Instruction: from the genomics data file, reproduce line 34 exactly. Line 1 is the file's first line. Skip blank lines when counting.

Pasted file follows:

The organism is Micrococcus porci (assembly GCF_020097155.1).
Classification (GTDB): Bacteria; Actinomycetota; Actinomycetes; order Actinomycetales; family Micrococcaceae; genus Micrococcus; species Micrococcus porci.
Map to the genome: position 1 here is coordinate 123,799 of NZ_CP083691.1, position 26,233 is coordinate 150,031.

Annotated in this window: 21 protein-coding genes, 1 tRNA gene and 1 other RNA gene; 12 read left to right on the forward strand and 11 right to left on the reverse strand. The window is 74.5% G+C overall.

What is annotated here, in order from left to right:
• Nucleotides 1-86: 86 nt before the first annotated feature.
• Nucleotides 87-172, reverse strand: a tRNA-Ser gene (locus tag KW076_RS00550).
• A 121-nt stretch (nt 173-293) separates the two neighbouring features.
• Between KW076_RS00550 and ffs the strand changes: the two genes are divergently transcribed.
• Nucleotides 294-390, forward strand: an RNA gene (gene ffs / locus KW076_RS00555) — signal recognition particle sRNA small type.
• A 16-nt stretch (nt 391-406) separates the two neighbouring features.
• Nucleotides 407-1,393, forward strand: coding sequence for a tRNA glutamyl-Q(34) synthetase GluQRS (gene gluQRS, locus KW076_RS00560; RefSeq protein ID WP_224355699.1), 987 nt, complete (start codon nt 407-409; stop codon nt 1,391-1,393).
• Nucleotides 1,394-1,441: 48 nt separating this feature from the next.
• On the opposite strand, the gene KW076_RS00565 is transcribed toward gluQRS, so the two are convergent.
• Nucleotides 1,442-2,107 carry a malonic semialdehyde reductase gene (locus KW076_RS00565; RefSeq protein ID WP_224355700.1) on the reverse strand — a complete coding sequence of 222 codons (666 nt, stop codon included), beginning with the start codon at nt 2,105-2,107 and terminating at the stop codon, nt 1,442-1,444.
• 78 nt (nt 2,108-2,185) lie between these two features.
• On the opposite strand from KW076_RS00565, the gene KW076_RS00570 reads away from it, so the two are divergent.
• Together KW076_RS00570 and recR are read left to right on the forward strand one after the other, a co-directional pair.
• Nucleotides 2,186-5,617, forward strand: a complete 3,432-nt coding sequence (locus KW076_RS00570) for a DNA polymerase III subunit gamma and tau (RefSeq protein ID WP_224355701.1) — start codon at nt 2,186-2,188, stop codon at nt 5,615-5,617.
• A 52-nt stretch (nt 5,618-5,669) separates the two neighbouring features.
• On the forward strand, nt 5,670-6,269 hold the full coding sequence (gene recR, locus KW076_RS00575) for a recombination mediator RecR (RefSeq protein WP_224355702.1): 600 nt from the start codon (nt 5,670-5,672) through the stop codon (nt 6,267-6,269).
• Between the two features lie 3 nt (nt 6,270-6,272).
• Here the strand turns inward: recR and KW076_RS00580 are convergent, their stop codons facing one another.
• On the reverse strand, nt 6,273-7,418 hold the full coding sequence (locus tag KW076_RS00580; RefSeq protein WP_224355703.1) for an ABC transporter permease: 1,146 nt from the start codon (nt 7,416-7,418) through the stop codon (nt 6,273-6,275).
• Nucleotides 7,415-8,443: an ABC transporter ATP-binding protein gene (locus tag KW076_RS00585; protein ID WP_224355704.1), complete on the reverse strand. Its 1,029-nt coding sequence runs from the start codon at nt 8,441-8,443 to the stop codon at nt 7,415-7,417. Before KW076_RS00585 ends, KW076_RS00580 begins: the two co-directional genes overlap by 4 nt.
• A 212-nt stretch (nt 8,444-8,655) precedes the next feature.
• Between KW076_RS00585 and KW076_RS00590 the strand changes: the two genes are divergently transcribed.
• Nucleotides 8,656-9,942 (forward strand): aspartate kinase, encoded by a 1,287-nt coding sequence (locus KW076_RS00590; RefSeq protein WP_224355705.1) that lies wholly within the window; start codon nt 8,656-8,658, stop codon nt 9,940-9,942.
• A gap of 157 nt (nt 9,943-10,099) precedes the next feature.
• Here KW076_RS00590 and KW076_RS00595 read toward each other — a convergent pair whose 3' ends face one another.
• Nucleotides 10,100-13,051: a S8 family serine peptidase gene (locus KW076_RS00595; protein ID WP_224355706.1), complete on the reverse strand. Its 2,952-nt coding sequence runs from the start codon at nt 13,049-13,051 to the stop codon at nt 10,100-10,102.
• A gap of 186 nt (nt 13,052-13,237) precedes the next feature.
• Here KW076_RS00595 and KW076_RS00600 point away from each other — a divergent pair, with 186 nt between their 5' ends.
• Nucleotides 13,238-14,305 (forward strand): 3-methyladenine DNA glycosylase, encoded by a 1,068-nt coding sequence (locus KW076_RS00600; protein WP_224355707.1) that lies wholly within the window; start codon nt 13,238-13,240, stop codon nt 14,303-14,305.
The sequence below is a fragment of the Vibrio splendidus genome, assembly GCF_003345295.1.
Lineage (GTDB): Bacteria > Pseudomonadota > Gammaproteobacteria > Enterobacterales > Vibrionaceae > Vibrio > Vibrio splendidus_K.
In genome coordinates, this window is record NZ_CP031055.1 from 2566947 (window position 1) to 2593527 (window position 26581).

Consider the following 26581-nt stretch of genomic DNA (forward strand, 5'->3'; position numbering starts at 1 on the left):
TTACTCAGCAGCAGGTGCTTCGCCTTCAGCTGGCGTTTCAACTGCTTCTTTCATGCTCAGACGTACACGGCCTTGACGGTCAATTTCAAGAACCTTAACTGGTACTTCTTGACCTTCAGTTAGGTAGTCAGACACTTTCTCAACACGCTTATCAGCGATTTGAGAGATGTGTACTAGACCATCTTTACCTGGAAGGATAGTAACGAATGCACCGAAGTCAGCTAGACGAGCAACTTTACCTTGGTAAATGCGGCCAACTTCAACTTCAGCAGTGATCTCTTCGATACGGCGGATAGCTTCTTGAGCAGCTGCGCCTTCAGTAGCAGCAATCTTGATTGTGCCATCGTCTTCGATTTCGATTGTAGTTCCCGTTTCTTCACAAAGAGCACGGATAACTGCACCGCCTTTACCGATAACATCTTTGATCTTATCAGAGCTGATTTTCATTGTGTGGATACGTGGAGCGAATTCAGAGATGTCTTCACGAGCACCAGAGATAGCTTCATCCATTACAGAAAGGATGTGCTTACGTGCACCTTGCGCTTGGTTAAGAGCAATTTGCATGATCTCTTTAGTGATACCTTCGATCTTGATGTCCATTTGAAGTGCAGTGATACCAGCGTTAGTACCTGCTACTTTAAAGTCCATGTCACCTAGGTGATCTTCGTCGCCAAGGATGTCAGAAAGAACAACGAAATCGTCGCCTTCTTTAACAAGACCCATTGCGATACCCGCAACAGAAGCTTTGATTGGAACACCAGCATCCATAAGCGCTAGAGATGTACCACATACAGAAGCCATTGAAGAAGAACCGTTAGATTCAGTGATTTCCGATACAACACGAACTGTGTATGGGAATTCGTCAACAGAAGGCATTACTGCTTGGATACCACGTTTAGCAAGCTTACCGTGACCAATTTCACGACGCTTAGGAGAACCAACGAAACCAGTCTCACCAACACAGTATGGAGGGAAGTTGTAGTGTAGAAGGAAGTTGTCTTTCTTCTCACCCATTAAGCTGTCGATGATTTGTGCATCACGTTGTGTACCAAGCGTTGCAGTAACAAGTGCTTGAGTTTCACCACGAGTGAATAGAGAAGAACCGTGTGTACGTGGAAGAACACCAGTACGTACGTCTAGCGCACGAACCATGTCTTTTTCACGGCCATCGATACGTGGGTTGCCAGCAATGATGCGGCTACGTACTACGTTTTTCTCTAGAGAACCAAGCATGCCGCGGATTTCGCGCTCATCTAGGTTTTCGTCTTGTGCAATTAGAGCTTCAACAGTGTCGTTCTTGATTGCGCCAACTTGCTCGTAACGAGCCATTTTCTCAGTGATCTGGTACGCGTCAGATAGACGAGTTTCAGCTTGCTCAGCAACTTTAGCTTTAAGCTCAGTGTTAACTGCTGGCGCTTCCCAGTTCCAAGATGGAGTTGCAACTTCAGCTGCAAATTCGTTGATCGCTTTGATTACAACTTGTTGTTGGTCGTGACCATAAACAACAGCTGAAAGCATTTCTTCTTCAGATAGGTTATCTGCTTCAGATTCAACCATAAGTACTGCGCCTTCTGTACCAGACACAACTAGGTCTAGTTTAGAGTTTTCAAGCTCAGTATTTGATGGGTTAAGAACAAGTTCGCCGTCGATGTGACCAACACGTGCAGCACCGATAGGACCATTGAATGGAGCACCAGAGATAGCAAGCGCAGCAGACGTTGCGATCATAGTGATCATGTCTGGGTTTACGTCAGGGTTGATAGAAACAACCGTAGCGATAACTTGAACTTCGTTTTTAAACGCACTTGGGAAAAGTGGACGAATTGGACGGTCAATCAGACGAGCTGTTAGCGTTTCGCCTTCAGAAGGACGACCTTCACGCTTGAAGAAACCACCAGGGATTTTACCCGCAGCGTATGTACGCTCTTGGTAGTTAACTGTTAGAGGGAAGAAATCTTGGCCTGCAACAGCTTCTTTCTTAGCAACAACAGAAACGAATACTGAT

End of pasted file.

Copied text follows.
• Nucleotides 13,238-14,305 (forward strand): 3-methyladenine DNA glycosylase, encoded by a 1,068-nt coding sequence (locus KW076_RS00600; protein WP_224355707.1) that lies wholly within the window; start codon nt 13,238-13,240, stop codon nt 14,303-14,305.